Back when my brother was still a bachelor, I helped him get rid of a few things that were cluttering up his basement. One of those things was an old steel bed spring that had been left there by the former owner. Judging by its size, it was probably from a child’s bed.
I thought it would make a fun garden trellis if I painted it, so I took it home. I stashed it behind some bushes along our driveway fence – just temporarily, of course, until I had the time to paint it.
That was about 10 years ago.
Earlier this summer, when Chris rebuilt our driveway fence, he came across the bed spring – still sitting, unpainted, where I’d left it. The steel had rusted over the years, and the rust looked (to me, at least) more interesting than any type of paint.
Sometimes it pays to procrastinate.
Finding Inspiration by Accident
It was time for me to either do something with this piece or give it away. But I couldn’t think of where in the garden we could actually use it.
Where, oh where . . .
Chris propped it in front of our greenhouse just to get it out of the way.
Voila! It was almost the perfect width for that space. And its vintage industrial look worked well with the greenhouse.
Now it was officially no longer a bed spring. It was a trellis.
But we (and of course by “we,” I mean Chris) had to figure out a way to attach it to the greenhouse.
Attaching the Trellis to the Greenhouse
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- Of course our number one priority was to not disfigure the greenhouse in the process of attaching the trellis. Impact on the greenhouse had to be minimal.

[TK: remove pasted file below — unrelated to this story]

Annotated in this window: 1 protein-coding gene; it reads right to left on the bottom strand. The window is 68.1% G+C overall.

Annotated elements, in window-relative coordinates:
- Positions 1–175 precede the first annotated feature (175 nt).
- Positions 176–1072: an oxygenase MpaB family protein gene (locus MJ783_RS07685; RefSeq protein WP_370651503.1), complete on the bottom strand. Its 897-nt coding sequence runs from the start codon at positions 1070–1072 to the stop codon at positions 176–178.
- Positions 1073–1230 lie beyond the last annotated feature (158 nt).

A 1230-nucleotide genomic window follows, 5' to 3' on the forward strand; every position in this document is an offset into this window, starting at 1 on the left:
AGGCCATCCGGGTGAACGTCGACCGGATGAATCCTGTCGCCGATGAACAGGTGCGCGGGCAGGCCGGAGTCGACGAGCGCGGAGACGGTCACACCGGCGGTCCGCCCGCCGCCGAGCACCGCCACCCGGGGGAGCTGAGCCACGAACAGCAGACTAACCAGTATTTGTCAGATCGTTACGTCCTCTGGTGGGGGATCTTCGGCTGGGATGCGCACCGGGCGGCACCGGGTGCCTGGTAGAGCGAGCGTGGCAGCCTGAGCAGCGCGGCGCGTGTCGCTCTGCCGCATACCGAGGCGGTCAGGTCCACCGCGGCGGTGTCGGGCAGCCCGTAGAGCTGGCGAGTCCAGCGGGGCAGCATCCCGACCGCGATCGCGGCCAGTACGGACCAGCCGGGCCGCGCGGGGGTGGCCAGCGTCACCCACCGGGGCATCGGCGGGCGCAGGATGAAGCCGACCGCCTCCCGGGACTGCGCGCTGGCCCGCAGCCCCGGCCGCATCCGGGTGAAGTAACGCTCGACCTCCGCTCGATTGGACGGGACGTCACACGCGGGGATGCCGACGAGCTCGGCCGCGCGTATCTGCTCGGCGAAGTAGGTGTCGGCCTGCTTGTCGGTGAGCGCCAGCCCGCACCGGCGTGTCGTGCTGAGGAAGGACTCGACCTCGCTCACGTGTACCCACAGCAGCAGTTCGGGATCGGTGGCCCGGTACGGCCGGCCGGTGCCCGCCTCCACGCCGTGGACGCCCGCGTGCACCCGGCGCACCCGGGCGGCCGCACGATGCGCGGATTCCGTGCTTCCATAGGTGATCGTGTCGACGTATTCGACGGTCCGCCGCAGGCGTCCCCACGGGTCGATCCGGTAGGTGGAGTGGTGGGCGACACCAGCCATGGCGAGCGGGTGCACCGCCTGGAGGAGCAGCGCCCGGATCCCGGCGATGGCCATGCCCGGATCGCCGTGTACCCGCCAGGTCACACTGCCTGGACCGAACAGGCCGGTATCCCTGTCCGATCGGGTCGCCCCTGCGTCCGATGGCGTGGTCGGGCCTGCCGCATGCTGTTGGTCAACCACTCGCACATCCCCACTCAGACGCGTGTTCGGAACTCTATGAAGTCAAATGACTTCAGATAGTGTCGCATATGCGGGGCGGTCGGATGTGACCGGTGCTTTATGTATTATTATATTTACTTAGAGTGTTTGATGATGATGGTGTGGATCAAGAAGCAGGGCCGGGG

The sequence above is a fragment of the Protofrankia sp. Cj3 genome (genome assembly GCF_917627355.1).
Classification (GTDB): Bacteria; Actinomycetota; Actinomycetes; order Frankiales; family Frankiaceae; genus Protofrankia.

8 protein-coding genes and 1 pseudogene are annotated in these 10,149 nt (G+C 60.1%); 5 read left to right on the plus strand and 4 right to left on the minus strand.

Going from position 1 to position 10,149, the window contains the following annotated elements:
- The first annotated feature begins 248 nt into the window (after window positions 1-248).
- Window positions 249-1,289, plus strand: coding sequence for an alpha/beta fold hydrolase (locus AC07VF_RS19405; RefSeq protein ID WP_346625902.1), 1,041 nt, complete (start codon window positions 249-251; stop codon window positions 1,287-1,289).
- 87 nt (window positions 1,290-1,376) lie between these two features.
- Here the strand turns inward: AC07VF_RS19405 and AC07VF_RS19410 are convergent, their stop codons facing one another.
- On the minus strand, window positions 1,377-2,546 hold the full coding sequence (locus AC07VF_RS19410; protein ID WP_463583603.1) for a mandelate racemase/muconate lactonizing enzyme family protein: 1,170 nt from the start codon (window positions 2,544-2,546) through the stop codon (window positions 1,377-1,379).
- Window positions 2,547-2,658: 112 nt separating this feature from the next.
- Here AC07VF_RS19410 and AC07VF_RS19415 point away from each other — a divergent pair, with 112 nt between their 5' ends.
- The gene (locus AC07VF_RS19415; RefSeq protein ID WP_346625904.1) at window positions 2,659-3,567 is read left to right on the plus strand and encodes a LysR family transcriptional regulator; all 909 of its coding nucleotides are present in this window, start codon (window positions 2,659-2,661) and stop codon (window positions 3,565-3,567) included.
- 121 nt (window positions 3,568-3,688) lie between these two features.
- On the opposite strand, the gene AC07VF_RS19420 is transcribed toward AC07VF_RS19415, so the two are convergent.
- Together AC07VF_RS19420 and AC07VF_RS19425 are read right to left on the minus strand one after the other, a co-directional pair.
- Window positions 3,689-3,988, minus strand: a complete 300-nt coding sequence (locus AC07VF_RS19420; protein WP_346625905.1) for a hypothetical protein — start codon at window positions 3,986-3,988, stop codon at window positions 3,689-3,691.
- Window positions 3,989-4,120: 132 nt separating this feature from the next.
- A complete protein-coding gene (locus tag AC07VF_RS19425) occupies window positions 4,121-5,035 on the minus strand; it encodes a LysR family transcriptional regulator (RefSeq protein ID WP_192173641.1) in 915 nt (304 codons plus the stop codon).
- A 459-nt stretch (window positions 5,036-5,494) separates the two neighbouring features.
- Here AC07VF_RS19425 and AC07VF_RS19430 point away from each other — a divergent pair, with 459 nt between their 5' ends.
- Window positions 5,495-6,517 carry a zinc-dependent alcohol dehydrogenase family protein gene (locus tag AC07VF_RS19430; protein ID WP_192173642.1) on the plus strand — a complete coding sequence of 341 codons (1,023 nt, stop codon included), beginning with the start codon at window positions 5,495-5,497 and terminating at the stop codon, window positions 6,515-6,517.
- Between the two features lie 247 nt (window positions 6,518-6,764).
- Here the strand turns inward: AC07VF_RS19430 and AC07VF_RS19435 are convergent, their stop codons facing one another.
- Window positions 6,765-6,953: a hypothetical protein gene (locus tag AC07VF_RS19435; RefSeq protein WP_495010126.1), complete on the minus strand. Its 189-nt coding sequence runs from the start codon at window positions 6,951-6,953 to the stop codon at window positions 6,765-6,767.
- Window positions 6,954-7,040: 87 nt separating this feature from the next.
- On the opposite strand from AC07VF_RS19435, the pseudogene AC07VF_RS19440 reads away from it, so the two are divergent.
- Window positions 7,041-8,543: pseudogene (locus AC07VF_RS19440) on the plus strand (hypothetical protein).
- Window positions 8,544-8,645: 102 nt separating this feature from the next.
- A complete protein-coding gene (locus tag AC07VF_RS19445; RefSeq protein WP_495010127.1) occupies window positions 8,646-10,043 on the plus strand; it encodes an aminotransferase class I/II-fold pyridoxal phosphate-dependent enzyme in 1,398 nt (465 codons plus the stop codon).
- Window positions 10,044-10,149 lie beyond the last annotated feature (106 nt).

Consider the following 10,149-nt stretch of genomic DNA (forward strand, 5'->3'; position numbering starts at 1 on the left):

- The trellis should stand straight and be secure.
- And no potential for rust stains on anything. So the trellis shouldn’t actually come into contact with the greenhouse or the bluestone pavers that were installed a couple of years ago.
To keep the rust off of the pavers, Chris built a wooden frame around the bottom of the trellis.
Near the top, he used two L brackets to attach it to the greenhouse. And for this he only needed to drill three small holes into the greenhouse frame.
Now the trellis sits a couple of inches out from the greenhouse, but it is securely attached.
And it will be easy to remove if ever, in the future, we look at it and say, What were we thinking?
I moved my potted mandevilla over to the trellis. I used plant clips to attach the vines without harming them.
Now it looks as if the plant has been growing there all along.
In winter, the mandevilla will live inside the greenhouse, and I’ll have fun putting Christmas lights on the trellis.
I just love to dress up my dollhouse – I mean greenhouse! Our house and garage are both from the 1920s, so my goal is to make the greenhouse, a recent addition, look like it’s been here all along. It’s fun to add touches like this trellis and the brick veneer I did a couple of years ago. Some additions, like my burlap greenhouse shades, the industrial-inspired lights that my brother made, and the addition of a small trailer sink, also add to its functionality.
In summer, the greenhouse sits empty, having done its job in fall, winter, and spring. Container plants surround the greenhouse. This year, that included a few fun succulents – a couple of which had spent this past winter in the greenhouse.
In two rectangular pots alongside the greenhouse, I mixed zinnias and salvia with rainbow chard starts. This should be a nice transitional look from summer to fall.
In late fall, once the zinnias and salvias start to crash, I’ll remove them and let the Swiss chard really take off. At least that’s the plan.
Posts on this website are for entertainment only and are not intended as tutorials. No greenhouses were harmed in the making of this post.
Our little greenhouse is a Sunglo.
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